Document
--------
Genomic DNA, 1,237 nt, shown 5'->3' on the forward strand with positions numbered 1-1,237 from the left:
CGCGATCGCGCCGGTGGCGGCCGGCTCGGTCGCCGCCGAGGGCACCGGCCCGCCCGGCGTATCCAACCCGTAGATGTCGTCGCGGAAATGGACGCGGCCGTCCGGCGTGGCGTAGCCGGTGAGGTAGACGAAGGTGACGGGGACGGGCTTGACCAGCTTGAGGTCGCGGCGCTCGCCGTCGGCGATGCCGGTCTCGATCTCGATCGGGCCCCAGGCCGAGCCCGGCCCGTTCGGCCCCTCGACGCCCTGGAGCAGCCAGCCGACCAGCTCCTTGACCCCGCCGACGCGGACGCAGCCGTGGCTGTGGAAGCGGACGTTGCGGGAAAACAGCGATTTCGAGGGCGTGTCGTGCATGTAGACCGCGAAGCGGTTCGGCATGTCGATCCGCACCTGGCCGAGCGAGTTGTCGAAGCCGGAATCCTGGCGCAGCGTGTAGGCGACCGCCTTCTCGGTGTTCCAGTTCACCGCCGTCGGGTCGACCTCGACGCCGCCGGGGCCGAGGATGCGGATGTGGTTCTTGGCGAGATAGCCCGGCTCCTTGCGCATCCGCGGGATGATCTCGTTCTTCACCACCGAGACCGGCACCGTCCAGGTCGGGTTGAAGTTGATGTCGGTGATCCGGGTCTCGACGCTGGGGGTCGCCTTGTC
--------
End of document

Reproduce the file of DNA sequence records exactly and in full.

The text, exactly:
Genomic DNA, 1,237 nt, shown 5'->3' on the forward strand with positions numbered 1-1,237 from the left:
CGCGATCGCGCCGGTGGCGGCCGGCTCGGTCGCCGCCGAGGGCACCGGCCCGCCCGGCGTATCCAACCCGTAGATGTCGTCGCGGAAATGGACGCGGCCGTCCGGCGTGGCGTAGCCGGTGAGGTAGACGAAGGTGACGGGGACGGGCTTGACCAGCTTGAGGTCGCGGCGCTCGCCGTCGGCGATGCCGGTCTCGATCTCGATCGGGCCCCAGGCCGAGCCCGGCCCGTTCGGCCCCTCGACGCCCTGGAGCAGCCAGCCGACCAGCTCCTTGACCCCGCCGACGCGGACGCAGCCGTGGCTGTGGAAGCGGACGTTGCGGGAAAACAGCGATTTCGAGGGCGTGTCGTGCATGTAGACCGCGAAGCGGTTCGGCATGTCGATCCGCACCTGGCCGAGCGAGTTGTCGAAGCCGGAATCCTGGCGCAGCGTGTAGGCGACCGCCTTCTCGGTGTTCCAGTTCACCGCCGTCGGGTCGACCTCGACGCCGCCGGGGCCGAGGATGCGGATGTGGTTCTTGGCGAGATAGCCCGGCTCCTTGCGCATCCGCGGGATGATCTCGTTCTTCACCACCGAGACCGGCACCGTCCAGGTCGGGTTGAAGTTGATGTCGGTGATCCGGGTCTCGACGCTGGGGGTCGCCTTGTC